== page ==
Thursday, 29 April 2021
Covid-19, Mental Health and Older People: Statements
I extend my congratulations to the Minister, Deputy McEntee, her husband, Paul, and their extended family on the arrival of their new baby boy.
Covid-19 has had an enormous impact on the mental health of the nation. In a year filled with so much isolation, how could our mental health not be affected? In a year of restricted funerals, how could there not be a tailback of grief? The Irish Medical Journalrecently reported on an Irish study that found significant increases in depression, anxiety and stress among Irish people between March and June of last year. That was just a couple of months into restrictions. Sadly, we are now a year into this pandemic, and I have no doubt that the number of people struggling with their mental health has only increased. The past year has tested us like no other and it has been a very dark time for many people. That is why it is so important to remember the reasons for hope. We all expect good news and hope later today from the Government. With the vaccine roll-out reaching more people every day and normal life gradually resuming, I truly believe there are many reasons to hope.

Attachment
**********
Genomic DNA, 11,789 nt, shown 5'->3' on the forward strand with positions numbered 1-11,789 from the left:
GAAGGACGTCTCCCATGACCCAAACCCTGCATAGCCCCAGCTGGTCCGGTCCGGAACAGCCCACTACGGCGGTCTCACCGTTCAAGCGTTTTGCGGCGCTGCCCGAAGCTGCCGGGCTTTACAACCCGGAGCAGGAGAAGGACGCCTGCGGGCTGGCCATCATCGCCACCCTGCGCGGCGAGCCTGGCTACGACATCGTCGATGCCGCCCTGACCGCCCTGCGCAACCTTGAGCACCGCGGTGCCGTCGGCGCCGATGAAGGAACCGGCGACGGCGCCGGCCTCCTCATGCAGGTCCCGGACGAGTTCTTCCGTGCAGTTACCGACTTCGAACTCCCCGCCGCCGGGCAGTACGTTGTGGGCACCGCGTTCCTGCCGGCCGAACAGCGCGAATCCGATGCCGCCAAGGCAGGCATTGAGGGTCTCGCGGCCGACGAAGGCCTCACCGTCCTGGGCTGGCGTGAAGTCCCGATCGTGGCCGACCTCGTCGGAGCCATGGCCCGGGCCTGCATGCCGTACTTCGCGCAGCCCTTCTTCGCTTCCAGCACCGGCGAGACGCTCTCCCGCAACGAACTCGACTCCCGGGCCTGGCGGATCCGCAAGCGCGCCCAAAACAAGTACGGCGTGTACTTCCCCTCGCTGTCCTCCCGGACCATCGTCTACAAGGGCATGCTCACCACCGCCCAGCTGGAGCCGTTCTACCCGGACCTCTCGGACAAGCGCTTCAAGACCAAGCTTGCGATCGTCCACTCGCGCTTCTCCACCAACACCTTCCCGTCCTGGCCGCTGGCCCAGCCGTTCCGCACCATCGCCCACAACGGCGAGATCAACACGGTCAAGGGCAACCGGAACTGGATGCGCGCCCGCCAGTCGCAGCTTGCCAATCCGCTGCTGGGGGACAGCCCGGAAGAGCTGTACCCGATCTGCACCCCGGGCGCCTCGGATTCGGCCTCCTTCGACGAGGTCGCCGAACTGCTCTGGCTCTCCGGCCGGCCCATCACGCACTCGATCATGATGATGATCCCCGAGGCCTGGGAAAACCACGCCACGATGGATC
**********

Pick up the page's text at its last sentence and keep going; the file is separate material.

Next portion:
I am part of a volunteer-led Corkagh Park Darkness Into Light committee, a group of amazing volunteers. We were due to have our first Darkness Into Light fund-raising walk last year in Corkagh Park. However, for a second year running, instead we will be celebrating virtually by watching the sun rise on 8 May. We will turn all our volunteers' villages, Lucan, Clondalkin and Rathcoole, yellow to mark the occasion to and to spread the message that after darkness comes light, a message more apt today than ever before. I take this opportunity to reassure all those who are suffering now that this will end. We are seeing the light at the end of the tunnel. It is okay not to be okay, but the most important thing is to ask for help.